Tournament of Legends was first announced at E3 last year as Gladiator AD. Back then, the game went in the direction of gritty realism, complete with Roman gladiators, blood and gore. Interestingly, since Sega picked it up, the art direction took a completely different turn along with its rebranding. Now known as Tournament of Legends, the game will feature characters from Greco-Roman mythology.
Tournament of Legends was on the show floor at this year's E3 as well and Gaming Union had the chance to try it out. The game is a fighting game that features 10 different mythological characters to choose from, each with their own unique skill set that corresponds to their own personalities. For instance, Pat Dolan, the lead designer, explained that one of the characters was a cheat and fighting against him usually meant that the arena could be booby trapped, or that he has archers hanging around to help him out when he's in a pickle. This certainly made the match a lot more interesting and intense. Unfortunately, while friends can get together to duke it out locally, there are currently no plans for an online multiplayer mode.
The game, at first, looks a lot like Soul Calibur; however, once we got into actually playing it, Tournament of Legends certainly felt different. The gameplay mechanics are pretty self-explanatory and simple to grasp. Using the Wii Remote and Nunchuk, players can perform horizontal or vertical strikes while blocking, dodging and special attacks are mapped to the buttons on the controllers. Swinging the controllers around at random won't yield much benefit either as spacing and distance also plays a large role in the game. Different characters tend to have different weapons, all of which are attributed with corresponding ranges. A scythe obviously has a longer reach than a short sword.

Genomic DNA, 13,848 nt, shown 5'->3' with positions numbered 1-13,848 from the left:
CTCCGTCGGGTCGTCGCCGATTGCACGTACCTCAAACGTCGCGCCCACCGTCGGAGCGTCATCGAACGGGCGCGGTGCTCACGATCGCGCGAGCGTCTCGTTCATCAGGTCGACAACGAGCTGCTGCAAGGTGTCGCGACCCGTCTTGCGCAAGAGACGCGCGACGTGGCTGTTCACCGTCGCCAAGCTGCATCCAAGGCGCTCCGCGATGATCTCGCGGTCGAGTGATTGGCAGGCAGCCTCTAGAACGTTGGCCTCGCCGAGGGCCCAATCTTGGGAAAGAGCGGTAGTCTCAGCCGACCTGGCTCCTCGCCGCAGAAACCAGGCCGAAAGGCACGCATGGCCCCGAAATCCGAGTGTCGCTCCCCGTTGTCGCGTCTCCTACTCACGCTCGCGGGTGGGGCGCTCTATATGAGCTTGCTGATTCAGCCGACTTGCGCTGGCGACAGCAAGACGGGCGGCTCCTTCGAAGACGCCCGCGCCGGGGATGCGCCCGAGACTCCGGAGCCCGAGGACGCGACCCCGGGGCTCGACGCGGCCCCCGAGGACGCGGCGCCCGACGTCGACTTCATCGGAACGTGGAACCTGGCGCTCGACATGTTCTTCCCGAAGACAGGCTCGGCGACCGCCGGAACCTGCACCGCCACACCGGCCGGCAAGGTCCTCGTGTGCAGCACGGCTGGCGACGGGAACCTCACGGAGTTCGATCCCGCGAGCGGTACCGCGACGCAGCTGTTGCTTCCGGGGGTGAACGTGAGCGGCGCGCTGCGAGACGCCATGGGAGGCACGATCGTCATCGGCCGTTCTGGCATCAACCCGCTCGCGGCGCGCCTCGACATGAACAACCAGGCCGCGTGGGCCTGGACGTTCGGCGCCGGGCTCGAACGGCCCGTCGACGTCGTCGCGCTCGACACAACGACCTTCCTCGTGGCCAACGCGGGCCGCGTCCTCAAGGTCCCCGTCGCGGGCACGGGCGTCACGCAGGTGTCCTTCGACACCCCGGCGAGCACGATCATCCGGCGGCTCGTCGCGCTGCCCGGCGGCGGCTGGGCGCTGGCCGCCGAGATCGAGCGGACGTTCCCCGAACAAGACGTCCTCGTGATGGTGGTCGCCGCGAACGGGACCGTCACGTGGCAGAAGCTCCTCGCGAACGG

Another mechanic that adds a bit of spice to the gameplay were in-battle interruptions. About midway into the match, we were interrupted by a giant fowl that swooped down into the arena and the only way to avoid it was to follow the onscreen Wii Remote prompts at the proper time. Characters can also repair and regain health at the end of every round in a mini-game that involves quite a bit of pumping of the Wii Remote.
The good point about the game is that the controls are surprisingly tight. Characters react to proper gestures of the Wii Remote and we were hard pressed to find any buggy response or lag. What's most surprising is that High Voltage Software had decided to forgo any use of Nintendo's Wii MotionPlus. Pat Dolan explained that the game was well into development before the announcement and that they had already designed around many of the issues that MotionPlus looks to solve, making the adoption of the technology unnecessary.
Since being picked up by Sega and renamed to Tournament of Legends, the visual style was given a complete makeover. Once featuring decapitation and bucket-loads of blood and gore, the game has now been significantly toned down. The graphics are also much more cartoon-like in nature as opposed to the original realistic representation of Roman gladiators. Characters now tread on the verge of otherworldly designs, which is understandable since the characters originate from ancient Roman mythology.
With a solid set of responsive controls, unique innovations to the fighting genre and creative realizations of Roman mythology, Tournament of Legends looks to set itself apart from other weapon-based fighters, and doing so even without its original vision of gritty realism, blood and gore that was Gladiator AD. The game is set for release sometime in the next month so be sure to keep your eyes on it.